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Re: Contd: [pedantic-web] question about sioc / foaf usage

From: Peter Ansell <ansell.peter@gmail.com>
Date: Tue, 1 Dec 2009 07:04:12 +1000
Message-ID: <a1be7e0e0911301304l594db07ay4313880bb4ac2cec@mail.gmail.com>
To: pedantic-web@googlegroups.com
Cc: public-lod@w3.org
2009/12/1 Hogan, Aidan <aidan.hogan@deri.org>:
> Hi Kingsley,
>> For the sake of others.
>> How do you describe and information resource via an RDF graph that is
>> supposed to play well with Linked Data principles?
> If I understand the intent of your question, you are asking how an
> information resource should be identified -- i.e., what's a suitable
> URI? To clarify first: what's wrong with -- e.g. -- simply [1]? For me,
> this fits well with [2]. How does it not play well with Linked Data
> principles? Referring back to earlier:
>> using [1] as the information-resource URI to represent the document
>> returned is perfectly okay according to linked data principles:
>>    1. Use URIs as names for things [yep]
>>    2. Use HTTP URIs so that people can look up those names. [yep]
>>    3. When someone looks up a URI, provide useful information, using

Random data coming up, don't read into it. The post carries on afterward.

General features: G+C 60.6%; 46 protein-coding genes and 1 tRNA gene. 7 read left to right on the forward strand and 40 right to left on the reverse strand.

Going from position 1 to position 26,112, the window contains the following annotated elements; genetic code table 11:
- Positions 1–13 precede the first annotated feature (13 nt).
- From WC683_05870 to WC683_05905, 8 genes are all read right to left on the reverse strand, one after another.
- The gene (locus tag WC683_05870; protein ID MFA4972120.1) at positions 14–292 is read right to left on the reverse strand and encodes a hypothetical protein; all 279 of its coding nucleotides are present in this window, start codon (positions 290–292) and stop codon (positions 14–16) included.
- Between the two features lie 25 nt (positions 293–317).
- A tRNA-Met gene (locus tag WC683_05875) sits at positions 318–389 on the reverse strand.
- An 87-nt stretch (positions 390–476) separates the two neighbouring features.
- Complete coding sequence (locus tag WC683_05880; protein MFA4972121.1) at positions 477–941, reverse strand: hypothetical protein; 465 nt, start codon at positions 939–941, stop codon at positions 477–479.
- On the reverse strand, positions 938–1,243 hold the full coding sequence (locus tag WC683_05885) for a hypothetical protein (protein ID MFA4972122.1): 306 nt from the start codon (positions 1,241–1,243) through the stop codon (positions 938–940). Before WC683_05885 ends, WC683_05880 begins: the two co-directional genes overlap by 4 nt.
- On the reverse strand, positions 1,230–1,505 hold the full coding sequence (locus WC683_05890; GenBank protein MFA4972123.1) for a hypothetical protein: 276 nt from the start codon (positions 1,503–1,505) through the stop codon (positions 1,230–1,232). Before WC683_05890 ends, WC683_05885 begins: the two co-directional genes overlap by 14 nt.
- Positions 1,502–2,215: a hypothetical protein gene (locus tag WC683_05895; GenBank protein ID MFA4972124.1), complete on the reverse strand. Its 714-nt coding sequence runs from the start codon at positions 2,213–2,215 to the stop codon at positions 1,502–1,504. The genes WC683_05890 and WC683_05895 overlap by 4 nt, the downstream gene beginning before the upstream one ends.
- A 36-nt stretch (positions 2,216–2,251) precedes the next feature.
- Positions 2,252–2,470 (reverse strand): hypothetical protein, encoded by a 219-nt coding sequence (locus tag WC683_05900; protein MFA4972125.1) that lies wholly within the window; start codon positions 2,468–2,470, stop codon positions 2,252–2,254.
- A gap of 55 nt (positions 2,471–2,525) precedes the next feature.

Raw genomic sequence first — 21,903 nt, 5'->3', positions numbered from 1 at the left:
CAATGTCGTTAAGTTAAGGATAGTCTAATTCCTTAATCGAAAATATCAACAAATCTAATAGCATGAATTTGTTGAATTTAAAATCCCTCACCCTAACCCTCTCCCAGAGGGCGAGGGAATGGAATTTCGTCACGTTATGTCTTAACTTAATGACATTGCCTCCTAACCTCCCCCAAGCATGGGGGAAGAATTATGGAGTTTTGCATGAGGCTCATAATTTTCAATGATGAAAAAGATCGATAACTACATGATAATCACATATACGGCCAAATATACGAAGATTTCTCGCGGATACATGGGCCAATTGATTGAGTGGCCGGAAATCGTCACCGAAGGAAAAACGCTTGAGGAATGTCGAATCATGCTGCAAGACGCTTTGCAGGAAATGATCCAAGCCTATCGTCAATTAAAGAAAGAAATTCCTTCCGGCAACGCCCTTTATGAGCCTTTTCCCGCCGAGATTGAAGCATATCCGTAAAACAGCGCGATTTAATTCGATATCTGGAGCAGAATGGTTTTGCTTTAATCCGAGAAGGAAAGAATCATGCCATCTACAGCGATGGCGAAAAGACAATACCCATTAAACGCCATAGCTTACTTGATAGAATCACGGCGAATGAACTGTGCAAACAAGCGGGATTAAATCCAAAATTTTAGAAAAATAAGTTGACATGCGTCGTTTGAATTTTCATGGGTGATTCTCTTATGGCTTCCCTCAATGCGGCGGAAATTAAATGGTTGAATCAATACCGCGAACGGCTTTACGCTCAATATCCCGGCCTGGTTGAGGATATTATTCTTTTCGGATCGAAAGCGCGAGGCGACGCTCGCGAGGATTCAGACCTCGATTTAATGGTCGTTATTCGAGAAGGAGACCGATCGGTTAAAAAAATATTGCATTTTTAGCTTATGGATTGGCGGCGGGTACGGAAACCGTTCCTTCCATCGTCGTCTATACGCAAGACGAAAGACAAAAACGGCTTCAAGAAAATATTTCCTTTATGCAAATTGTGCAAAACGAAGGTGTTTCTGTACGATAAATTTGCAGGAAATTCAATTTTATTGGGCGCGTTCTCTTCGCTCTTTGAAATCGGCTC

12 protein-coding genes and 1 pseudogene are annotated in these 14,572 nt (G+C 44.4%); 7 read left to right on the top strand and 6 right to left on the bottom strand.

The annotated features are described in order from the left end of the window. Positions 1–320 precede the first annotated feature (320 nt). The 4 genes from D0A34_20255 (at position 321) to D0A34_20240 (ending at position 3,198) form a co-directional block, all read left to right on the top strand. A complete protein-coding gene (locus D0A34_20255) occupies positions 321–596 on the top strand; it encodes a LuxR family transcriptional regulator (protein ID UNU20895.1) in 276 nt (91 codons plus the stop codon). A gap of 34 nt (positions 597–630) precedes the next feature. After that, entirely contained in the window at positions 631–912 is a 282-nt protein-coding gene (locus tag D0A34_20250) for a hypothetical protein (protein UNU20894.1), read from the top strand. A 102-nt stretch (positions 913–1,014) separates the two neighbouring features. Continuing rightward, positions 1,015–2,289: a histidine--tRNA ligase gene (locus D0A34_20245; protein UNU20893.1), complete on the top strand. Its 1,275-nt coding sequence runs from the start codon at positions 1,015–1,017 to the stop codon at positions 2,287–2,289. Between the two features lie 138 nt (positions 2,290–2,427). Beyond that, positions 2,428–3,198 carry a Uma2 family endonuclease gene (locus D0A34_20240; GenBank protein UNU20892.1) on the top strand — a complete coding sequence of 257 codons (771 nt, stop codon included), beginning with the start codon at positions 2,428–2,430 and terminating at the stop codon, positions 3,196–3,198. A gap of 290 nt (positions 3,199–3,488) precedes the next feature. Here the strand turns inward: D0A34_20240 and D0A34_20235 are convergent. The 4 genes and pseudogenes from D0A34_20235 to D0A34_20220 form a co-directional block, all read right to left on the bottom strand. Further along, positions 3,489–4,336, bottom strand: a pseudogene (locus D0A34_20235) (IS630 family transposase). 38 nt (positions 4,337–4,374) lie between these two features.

>> the standards (RDF, SPARQL) [yep]
>>    4. Include links to other URIs so that they can discover more
> things.
>> [not directly applicable]
> Cheers,
> Aidan
> [1] http://johnbreslin.com/blog/index.php?sioc_type=site
> [2] http://www.w3.org/TR/webarch/#id-resources

My impression of the entire debacle is that it is designed to make
sure that every document has at least two identifiers so that
reasoning systems do not have to distinguish between details about the
delivery of the document, and details contained in the document. Some
rdf harvesting engines want to be able to say <URL>
<retrievedWithhttpStatusCode> "200", for example, and the flow on
effect is that you now apparently can't use the documents URL for any
other purpose because the extra httpStatusCode triple may get added
into the RDF store without a different graph URI. If the statements
are merged in a single graph, there is no way to separate it after
that point because reasoning engines, in this case description logics,
weren't designed with this multiplicity in mind. Interestingly,
everyone is okay with adding <URL> <retrievedWithhttpStatusCode>
"303", because that particular magic value is judged to be immaterial
to the nature of the URL.

That is just my impression of the underlying cause for this entire
debacle without any of the philosophical details about the nature of
the document etc., that always pop up.


Received on Monday, 30 November 2009 21:04:52 UTC

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